What scientific software do I use?
March 23, 2008 10:58 PM   Subscribe

GeekyScientistFilter: Help me find the right software for my research project.

As summer nears, I'm starting to get organized for my senior research project (bio and chem theses). I've used Word and Excel for most of my labs, and occasionally LaTeX, but do professional biologists use MS Office? With that in mind, I'm looking for software recommendations for the following:

1. Data storage and analysis. I've used Excel forever, but does the professional science world use it?
2. Graphing. I've only used Excel.
3. Composition. Is LaTeX the de-facto standard in reports? I've been using LaTeX for a year, but it seems like I spend more time formatting the document than writing it. I like LaTeX for citations (BibDesk!) and because I can use version control (mercurial), but inserting figures and data tables confuses the hell out of me.

Requirements: Leopard-compatible, good documentation, and free.

Sorry for the vague question - I have no idea what I'm researching yet. That's for April :).
posted by fleeba to Computers & Internet (28 answers total) 8 users marked this as a favorite
 
I don't know if biologists use it, but Matlab is easy to learn and makes nice graphs. It can also get data from and give data to Excel, which is handy. I think the student license is cheap and you may be able to get it for free through your school.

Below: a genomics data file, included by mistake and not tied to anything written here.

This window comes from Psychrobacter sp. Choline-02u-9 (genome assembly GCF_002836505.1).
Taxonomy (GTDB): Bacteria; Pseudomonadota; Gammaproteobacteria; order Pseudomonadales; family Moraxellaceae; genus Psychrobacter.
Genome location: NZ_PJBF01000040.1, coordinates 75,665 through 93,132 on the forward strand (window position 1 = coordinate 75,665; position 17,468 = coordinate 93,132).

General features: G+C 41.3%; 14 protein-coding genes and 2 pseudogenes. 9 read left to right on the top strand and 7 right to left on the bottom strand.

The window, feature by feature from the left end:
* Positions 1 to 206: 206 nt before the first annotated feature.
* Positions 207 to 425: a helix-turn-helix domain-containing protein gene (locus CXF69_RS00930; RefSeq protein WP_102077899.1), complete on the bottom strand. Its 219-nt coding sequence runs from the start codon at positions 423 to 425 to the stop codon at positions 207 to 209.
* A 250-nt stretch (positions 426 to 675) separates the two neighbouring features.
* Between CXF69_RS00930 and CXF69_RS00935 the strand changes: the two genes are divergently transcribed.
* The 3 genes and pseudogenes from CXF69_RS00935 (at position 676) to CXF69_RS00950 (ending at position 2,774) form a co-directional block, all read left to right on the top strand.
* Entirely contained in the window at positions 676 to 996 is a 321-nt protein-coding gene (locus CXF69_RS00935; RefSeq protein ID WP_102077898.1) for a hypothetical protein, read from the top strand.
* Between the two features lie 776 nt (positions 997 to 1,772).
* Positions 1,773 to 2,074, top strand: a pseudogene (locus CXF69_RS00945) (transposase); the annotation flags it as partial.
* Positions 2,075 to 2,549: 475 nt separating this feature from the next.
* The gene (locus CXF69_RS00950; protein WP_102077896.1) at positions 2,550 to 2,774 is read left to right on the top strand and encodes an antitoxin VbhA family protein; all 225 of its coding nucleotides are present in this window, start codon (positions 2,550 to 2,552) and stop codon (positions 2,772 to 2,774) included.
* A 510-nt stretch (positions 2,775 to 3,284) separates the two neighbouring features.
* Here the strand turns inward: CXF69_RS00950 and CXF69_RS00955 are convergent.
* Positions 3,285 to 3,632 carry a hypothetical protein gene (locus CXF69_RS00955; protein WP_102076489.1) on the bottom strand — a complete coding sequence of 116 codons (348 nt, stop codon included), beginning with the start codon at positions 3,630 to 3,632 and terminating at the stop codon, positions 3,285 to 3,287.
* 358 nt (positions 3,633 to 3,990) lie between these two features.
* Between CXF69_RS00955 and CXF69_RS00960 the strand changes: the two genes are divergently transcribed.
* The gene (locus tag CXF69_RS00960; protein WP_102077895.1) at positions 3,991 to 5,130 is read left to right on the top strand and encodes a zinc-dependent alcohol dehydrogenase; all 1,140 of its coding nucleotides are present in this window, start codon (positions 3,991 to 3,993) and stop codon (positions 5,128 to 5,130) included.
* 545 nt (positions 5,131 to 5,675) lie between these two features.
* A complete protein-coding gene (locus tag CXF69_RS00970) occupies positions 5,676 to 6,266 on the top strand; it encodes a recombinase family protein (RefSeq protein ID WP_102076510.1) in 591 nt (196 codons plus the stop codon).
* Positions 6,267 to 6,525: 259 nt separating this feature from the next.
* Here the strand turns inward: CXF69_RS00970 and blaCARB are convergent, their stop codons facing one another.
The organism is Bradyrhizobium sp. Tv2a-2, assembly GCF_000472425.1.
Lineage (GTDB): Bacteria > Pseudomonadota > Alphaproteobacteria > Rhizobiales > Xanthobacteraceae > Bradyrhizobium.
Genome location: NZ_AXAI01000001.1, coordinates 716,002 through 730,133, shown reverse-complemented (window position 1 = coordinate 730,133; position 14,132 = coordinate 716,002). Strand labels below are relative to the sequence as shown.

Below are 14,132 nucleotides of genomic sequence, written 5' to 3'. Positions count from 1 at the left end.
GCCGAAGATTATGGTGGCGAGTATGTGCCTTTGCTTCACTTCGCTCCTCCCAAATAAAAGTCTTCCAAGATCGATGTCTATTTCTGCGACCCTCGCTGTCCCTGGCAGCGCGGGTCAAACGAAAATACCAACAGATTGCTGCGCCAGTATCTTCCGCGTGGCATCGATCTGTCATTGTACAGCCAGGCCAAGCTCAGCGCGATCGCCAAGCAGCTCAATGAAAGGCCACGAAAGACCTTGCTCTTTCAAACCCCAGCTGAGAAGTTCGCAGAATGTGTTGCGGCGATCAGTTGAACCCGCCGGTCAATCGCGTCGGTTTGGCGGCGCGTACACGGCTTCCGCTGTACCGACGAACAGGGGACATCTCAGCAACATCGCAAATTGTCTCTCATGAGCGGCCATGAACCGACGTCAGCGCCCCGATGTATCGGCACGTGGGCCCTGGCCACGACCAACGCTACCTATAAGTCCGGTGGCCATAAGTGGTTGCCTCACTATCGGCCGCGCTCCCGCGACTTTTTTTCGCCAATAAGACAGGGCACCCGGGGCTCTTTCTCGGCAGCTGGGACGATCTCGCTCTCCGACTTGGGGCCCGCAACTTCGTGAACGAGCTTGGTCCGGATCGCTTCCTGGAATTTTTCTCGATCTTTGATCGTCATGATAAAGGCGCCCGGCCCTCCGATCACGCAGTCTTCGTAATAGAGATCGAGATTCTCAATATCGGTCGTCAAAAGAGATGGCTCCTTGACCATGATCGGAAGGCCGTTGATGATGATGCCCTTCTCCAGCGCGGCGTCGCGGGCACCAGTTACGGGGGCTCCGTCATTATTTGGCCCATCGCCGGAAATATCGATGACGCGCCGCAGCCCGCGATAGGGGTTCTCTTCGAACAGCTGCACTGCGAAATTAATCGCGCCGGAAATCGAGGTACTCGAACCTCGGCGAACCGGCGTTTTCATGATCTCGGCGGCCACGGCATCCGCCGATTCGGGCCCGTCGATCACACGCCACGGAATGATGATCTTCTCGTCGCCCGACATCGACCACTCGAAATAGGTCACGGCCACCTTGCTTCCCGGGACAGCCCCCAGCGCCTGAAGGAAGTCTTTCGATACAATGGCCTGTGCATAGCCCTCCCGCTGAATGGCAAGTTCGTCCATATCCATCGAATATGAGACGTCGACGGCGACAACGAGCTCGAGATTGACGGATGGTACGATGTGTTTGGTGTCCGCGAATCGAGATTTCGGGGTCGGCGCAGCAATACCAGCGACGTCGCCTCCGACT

You can do heavy number crunching for free in R, although I think there's more of a learning curve there. I've only played with it a little.
posted by xbalto at 11:38 PM on March 23, 2008


Data storage and analysis. I've used Excel forever, but does the professional science world use it?

Biologists use a mix: text files, databases, spreadsheets. Analysis seems to be done with Aabel, Excel, Sigma Plot, R, etc... i.e., generally whatever the researcher is familiar with, and whatever applies to the task at hand.

Graphing: R, Matlab, Excel, Sigma Plot. R has very flexible graphing capabilities but requires an investment of time to learn its language. It's free, while its competitors are not. IMO, this is a good starting book on R, and this is a great reference.

Composition. The only biologists I've seen who use LaTeX are computational biologists. Mainly because of the heavy lifting required to do some imaging, when pretty tables, figures and graphs are what my PI says "sell" papers. Endnote and Word seem to be the defacto standards.